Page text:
In Search of the Rate-Proof Portfolio

Heidi Richardson covers what you can do now to help prepare portfolios for the impending rate regime change.

After October’s better-than-expected employment report, a December Federal Reserve (Fed) liftoff is looking more likely than it was earlier this fall. In response, U.S. interest rates have been on the rise in recent weeks, with Treasury yields reaching their highest levels since July earlier this month, according to Bloomberg data as of November 13. Remember that bond prices fall as yields rise.

While the long-term rise in rates is likely to be contained due to numerous factors, I expect rates will continue drifting higher even if the Fed doesn’t hike its Fed Funds rate next month. The central bank has made it clear that its first rate hiking cycle in nearly a decade is coming sometime soon, whether that’s December or next year.

So, it may be a good idea to start preparing your portfolio for the upcoming rate regime change, one where rates are expected to moderately increase and remain below historical averages. While there’s no such thing as a fully rate-proof portfolio, there are some simple moves you can make now to help better insulate your investments from rising rates. Here are a few ideas to consider:

  1. Focus on U.S. stock market sectors that appear well-positioned for a rising rate cycle. Two sectors worth considering: U.S. technology and U.S. financials (excluding rate-sensitive REITS). First, they’re cyclical sectors, which tend to outperform when the economy is strong, as is typical in a rising rate environment.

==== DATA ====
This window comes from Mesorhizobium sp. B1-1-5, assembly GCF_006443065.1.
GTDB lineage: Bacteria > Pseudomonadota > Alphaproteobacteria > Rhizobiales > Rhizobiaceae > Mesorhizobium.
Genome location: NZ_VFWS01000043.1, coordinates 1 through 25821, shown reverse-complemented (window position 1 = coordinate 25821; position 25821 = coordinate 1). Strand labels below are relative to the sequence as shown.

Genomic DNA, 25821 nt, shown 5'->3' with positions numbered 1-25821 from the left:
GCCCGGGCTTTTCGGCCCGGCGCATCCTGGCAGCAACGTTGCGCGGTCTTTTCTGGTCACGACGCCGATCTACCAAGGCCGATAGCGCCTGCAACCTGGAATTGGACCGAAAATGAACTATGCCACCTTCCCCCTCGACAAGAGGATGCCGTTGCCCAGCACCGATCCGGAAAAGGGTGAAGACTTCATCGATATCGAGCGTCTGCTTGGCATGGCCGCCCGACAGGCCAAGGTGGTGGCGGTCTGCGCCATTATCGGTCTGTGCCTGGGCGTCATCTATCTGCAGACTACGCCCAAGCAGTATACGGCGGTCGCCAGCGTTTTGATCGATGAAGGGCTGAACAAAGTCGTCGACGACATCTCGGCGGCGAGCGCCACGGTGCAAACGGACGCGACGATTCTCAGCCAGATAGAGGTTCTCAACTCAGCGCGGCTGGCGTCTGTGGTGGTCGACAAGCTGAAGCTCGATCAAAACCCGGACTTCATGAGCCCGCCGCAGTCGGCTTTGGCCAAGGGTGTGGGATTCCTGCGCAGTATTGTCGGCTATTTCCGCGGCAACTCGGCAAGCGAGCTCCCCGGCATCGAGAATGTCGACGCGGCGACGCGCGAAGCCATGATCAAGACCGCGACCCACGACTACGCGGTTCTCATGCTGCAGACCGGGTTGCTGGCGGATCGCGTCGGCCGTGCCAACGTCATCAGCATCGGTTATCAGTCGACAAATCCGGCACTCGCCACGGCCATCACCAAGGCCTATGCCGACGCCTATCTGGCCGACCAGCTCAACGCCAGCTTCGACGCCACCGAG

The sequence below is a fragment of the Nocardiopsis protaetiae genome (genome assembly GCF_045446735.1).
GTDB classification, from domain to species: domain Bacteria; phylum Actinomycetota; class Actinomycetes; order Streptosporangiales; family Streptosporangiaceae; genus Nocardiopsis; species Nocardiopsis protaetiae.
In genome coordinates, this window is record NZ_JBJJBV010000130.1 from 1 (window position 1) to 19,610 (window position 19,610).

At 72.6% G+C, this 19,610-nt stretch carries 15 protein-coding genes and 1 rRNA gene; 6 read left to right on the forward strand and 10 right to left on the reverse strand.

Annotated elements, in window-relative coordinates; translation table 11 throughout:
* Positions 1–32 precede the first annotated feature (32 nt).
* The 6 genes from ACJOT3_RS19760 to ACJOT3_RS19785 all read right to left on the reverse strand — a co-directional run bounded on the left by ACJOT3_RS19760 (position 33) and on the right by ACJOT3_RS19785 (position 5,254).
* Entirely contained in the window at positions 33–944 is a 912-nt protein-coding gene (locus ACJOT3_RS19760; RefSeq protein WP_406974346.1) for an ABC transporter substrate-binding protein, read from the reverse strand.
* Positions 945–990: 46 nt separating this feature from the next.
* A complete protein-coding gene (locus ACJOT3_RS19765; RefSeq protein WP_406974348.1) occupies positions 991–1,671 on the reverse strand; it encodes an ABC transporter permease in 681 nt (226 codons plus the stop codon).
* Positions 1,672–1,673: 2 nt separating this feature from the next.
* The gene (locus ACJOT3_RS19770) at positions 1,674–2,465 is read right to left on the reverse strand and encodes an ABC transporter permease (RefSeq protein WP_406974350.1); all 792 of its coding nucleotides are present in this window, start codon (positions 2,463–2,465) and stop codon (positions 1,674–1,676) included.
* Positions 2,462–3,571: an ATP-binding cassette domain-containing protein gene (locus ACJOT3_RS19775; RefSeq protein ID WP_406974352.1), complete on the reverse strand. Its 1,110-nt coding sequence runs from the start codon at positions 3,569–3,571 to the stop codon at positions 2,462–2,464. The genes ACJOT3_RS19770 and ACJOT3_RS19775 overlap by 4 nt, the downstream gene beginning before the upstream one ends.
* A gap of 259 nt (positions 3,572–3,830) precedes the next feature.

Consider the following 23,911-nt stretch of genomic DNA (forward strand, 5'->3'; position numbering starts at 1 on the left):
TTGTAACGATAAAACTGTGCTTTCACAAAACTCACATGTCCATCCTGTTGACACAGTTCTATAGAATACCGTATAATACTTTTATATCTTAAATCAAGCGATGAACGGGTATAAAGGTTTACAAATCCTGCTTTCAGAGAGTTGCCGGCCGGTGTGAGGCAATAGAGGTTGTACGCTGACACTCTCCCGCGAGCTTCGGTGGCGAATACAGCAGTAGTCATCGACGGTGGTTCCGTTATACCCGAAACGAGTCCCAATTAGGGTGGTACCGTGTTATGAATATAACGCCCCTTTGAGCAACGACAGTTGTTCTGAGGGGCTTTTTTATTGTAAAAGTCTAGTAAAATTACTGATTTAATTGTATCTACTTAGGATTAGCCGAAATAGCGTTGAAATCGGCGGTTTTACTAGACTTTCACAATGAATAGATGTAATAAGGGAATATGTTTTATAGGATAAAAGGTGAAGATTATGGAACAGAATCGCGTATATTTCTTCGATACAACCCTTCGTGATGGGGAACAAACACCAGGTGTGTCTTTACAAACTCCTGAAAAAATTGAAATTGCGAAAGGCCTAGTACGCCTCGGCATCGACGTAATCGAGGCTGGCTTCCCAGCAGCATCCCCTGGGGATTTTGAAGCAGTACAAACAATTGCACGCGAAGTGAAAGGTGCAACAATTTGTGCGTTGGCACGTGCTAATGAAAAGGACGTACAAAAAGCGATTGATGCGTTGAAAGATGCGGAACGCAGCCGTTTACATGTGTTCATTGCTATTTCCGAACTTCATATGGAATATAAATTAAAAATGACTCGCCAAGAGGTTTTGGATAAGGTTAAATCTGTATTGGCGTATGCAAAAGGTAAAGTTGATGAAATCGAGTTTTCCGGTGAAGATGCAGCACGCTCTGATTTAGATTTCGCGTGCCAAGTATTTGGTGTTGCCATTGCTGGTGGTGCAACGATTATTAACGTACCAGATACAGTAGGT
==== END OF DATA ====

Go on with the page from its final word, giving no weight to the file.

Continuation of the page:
In addition, technology companies may be poised to outperform other sectors amid higher rates, in large part due to their large cash reserves and strong balance sheets. With limited debt financing, they may be less vulnerable than debt-laden firms due to the higher borrowing costs that result when rates rise. As such, this sector has the potential for sustainable growth and continued shareholder friendly policies even as rates increase.

Meanwhile, for some financial institutions, such as banks, higher rates could mean higher profits. In a rising rate environment, banks can potentially improve their net interest margins, as the difference between what they make from lending (their revenue) and what they pay for deposits (their costs) may increase. It’s no surprise, then, that according to Bloomberg data as of November 13, the performance of U.S. bank stocks has closely tracked the two-year U.S. Treasury yield, a proxy for investors’ expectations of short-term interest rates. Currently, as the data show, both measures are trending higher.

You can read more about the case for these two sectors in my recent post, “2 Sectors to Explore When Rates Rise.”

  1. Consider new sources of income. One such income source to consider: exposure to companies that have the potential to sustainably grow and increase dividends over time. So-called “dividend growers1 look more reasonably priced than their high-dividend paying counterparts, according to Bloomberg data, and thus, could potentially outperform high dividend stocks in a rising-rate environment. A dividend growth strategy may also offer more exposure to cyclical sectors that have the potential to grow alongside the economy.